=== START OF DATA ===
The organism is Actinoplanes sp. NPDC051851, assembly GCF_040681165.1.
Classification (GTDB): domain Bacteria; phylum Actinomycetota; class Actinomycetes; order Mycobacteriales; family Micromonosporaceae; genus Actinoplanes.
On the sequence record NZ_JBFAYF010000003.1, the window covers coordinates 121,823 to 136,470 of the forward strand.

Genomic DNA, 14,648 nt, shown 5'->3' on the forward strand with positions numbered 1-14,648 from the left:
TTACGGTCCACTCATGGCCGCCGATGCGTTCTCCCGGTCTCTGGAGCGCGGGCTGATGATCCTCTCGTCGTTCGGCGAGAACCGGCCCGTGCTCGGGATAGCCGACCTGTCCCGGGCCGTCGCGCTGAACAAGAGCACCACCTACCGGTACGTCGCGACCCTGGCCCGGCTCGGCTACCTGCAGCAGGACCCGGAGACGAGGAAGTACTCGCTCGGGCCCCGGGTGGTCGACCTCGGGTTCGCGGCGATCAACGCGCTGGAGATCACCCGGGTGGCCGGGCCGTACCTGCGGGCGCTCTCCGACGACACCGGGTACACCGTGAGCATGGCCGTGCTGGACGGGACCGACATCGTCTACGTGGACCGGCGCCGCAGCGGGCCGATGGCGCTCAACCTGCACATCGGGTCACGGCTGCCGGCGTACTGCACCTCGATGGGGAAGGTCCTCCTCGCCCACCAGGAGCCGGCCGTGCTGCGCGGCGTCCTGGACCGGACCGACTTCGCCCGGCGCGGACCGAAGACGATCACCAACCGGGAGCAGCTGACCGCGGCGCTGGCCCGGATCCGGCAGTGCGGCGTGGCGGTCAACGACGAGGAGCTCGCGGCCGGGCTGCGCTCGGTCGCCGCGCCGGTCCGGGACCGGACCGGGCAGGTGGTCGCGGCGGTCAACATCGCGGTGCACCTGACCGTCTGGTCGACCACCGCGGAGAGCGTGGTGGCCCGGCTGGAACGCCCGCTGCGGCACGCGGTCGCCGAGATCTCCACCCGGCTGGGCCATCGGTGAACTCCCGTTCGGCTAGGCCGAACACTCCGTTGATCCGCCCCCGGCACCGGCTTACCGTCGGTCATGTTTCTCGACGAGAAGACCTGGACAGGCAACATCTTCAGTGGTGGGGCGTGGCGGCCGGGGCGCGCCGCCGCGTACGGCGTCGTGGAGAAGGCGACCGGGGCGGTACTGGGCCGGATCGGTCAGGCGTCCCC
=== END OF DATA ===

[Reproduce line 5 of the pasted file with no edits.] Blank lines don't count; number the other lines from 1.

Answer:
TTACGGTCCACTCATGGCCGCCGATGCGTTCTCCCGGTCTCTGGAGCGCGGGCTGATGATCCTCTCGTCGTTCGGCGAGAACCGGCCCGTGCTCGGGATAGCCGACCTGTCCCGGGCCGTCGCGCTGAACAAGAGCACCACCTACCGGTACGTCGCGACCCTGGCCCGGCTCGGCTACCTGCAGCAGGACCCGGAGACGAGGAAGTACTCGCTCGGGCCCCGGGTGGTCGACCTCGGGTTCGCGGCGATCAACGCGCTGGAGATCACCCGGGTGGCCGGGCCGTACCTGCGGGCGCTCTCCGACGACACCGGGTACACCGTGAGCATGGCCGTGCTGGACGGGACCGACATCGTCTACGTGGACCGGCGCCGCAGCGGGCCGATGGCGCTCAACCTGCACATCGGGTCACGGCTGCCGGCGTACTGCACCTCGATGGGGAAGGTCCTCCTCGCCCACCAGGAGCCGGCCGTGCTGCGCGGCGTCCTGGACCGGACCGACTTCGCCCGGCGCGGACCGAAGACGATCACCAACCGGGAGCAGCTGACCGCGGCGCTGGCCCGGATCCGGCAGTGCGGCGTGGCGGTCAACGACGAGGAGCTCGCGGCCGGGCTGCGCTCGGTCGCCGCGCCGGTCCGGGACCGGACCGGGCAGGTGGTCGCGGCGGTCAACATCGCGGTGCACCTGACCGTCTGGTCGACCACCGCGGAGAGCGTGGTGGCCCGGCTGGAACGCCCGCTGCGGCACGCGGTCGCCGAGATCTCCACCCGGCTGGGCCATCGGTGAACTCCCGTTCGGCTAGGCCGAACACTCCGTTGATCCGCCCCCGGCACCGGCTTACCGTCGGTCATGTTTCTCGACGAGAAGACCTGGACAGGCAACATCTTCAGTGGTGGGGCGTGGCGGCCGGGGCGCGCCGCCGCGTACGGCGTCGTGGAGAAGGCGACCGGGGCGGTACTGGGCCGGATCGGTCAGGCGTCCCC